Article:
The Regression of Women in the Nazi State

The early 20th century marked a huge change in the Western attitude towards women. The Great War thrust women into the male based workplace, creating a new attitude towards a woman’s place in the world and giving her an alternative lifestyle away from the stove. Hardly the great feminist movement which was to come, the 20th century nonetheless opened the doors for a great many women, German women included.

The ‘Flapper’ era during the 1920’s was huge in Germany, with many young women and girls throwing a domestic future away, eager to start a new career. Although still limited in their choice of profession, the idea that a woman could work rather than marry and become mothers, was a popular and welcomed one. Female secretaries, journalists and medics, to name a few, appeared throughout Germany. Gone were the contrainsts of a Victorian Europe and the German female population threw themselves into their new, self made roles.
The Nazi ideal towards women, however, did not support the new worldly progression of women. In order to create the powerful, world leading state that the Nazi’s dreamed of for Germany, their focus solely rested on men. Men would fill the army ranks, men would farm the fields, men would run the government. This left little room for women and as suddenly as the welcomed progression came about, it was gone.

The Nazi’s believed that women were suited only for the domestic life. They encouraged women to embrace this and many fell back into their old, not yet archaic, roles. This new ideology started early on in life- boys and girls were given different educations; instead of history and languages, girls attended domestic science, for example. Even within the education system, everything was planned to bring about the same outcome- women married and firmly planted within the home, ideally producing a new generation of Nazi’s as quickly as they could.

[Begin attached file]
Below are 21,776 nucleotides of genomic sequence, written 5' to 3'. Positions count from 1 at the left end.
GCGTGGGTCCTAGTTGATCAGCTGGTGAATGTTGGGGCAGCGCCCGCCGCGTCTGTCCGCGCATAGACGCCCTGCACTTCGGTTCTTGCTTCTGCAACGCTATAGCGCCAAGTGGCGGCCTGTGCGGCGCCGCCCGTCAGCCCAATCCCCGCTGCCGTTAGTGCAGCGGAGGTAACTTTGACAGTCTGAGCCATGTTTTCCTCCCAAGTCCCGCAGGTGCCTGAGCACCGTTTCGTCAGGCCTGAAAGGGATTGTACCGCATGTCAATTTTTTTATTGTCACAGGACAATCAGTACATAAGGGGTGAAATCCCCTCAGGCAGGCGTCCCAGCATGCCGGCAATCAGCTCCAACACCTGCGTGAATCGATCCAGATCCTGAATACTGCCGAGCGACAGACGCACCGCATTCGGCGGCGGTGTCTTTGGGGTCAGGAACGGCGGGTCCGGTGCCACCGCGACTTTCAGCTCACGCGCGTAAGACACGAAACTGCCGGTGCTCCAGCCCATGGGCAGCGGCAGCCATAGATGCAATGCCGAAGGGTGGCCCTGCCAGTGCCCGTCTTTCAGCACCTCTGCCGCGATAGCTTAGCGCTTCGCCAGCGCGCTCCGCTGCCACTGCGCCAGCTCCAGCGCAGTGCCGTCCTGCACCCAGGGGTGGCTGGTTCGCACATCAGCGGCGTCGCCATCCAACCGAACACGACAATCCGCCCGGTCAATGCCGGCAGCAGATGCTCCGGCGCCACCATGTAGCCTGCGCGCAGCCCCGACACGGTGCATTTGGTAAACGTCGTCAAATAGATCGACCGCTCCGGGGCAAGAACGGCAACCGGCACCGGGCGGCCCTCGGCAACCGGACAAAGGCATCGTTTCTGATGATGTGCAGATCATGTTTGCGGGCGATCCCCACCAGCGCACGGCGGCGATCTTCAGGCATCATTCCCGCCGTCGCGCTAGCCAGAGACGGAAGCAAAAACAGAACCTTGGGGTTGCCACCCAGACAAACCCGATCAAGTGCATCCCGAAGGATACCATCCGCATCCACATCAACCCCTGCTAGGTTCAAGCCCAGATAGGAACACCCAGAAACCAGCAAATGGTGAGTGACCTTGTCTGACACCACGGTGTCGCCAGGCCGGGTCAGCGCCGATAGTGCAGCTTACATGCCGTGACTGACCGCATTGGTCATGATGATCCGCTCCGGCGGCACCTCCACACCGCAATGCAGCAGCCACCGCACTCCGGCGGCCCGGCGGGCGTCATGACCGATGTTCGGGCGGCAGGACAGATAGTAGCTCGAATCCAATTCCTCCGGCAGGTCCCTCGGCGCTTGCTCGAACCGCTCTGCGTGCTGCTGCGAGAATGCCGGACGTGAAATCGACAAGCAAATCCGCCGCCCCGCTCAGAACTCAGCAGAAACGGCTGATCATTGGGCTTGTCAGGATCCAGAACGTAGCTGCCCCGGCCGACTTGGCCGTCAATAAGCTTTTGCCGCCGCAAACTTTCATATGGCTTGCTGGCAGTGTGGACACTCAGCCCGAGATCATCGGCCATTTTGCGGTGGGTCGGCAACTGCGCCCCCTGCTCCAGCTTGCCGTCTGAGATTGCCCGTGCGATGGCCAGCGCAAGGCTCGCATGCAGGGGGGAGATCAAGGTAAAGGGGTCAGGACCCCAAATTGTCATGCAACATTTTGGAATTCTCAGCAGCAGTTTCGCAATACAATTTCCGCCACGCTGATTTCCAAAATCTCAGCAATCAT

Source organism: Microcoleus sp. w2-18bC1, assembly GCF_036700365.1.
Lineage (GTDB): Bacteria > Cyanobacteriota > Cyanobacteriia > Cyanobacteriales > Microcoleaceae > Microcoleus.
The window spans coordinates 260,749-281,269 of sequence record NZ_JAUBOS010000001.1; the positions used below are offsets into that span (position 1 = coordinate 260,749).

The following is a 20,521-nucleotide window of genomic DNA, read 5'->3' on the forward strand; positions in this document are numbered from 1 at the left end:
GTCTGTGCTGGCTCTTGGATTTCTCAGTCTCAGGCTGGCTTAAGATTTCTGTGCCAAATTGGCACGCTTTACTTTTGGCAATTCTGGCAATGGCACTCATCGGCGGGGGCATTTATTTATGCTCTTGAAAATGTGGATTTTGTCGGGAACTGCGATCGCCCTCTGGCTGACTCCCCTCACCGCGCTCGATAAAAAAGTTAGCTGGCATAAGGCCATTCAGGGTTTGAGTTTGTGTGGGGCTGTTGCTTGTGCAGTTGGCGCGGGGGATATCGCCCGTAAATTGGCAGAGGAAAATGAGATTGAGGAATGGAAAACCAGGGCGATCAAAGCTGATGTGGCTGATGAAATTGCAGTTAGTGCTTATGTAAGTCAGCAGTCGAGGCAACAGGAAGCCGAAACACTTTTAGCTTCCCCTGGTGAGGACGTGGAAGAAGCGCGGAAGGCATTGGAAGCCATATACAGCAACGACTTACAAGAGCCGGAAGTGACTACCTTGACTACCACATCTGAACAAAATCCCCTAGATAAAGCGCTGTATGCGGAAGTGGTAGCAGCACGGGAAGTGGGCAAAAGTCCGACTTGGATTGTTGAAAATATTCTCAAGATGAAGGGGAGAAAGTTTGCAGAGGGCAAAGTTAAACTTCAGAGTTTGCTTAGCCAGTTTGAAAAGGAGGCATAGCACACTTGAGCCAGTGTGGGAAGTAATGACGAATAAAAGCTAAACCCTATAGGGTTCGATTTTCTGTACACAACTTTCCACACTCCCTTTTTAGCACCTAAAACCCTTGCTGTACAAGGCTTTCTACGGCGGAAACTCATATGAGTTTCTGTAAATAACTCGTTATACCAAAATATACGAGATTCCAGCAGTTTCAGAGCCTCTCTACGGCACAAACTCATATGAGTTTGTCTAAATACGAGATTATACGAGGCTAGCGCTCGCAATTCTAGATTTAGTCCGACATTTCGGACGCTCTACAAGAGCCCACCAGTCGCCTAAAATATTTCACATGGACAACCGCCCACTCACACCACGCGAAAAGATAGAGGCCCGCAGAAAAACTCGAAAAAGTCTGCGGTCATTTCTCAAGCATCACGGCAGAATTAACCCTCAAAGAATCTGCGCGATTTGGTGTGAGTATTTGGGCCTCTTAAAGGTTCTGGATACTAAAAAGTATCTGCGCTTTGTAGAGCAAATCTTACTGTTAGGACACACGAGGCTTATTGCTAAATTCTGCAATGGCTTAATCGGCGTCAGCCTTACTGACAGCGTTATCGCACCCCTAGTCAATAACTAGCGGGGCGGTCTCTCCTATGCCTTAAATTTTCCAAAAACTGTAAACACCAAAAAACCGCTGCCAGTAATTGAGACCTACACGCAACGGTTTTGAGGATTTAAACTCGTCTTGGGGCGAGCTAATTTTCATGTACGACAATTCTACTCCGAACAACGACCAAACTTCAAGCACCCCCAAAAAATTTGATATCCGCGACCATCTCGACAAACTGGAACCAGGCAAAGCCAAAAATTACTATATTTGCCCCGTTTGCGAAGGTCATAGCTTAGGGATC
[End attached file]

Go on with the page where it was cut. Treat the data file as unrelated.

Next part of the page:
Girls could attend secondary school with a limited syllabus but university was on the whole, denied to them. From Hitler and his party’s point of veiw, educating women was a waste of time and resource. The Germans population and thus, the Nazi party, needed to be ever expanding and before the invasion of territories, the only way to do this was to produce a larger nation of ‘true’ Germans – women were needed to do this. If a woman was encouraged to pursue a career then she might not marry and eventually have children until her late twenties or early thirties (if at all) when if she had been denied this path, she could have had four or more children by then. The Nazi’s needed more and more aryan children in order to build their strong nation and in their eyes, it was a waste to encourage women on any other path other than motherhood.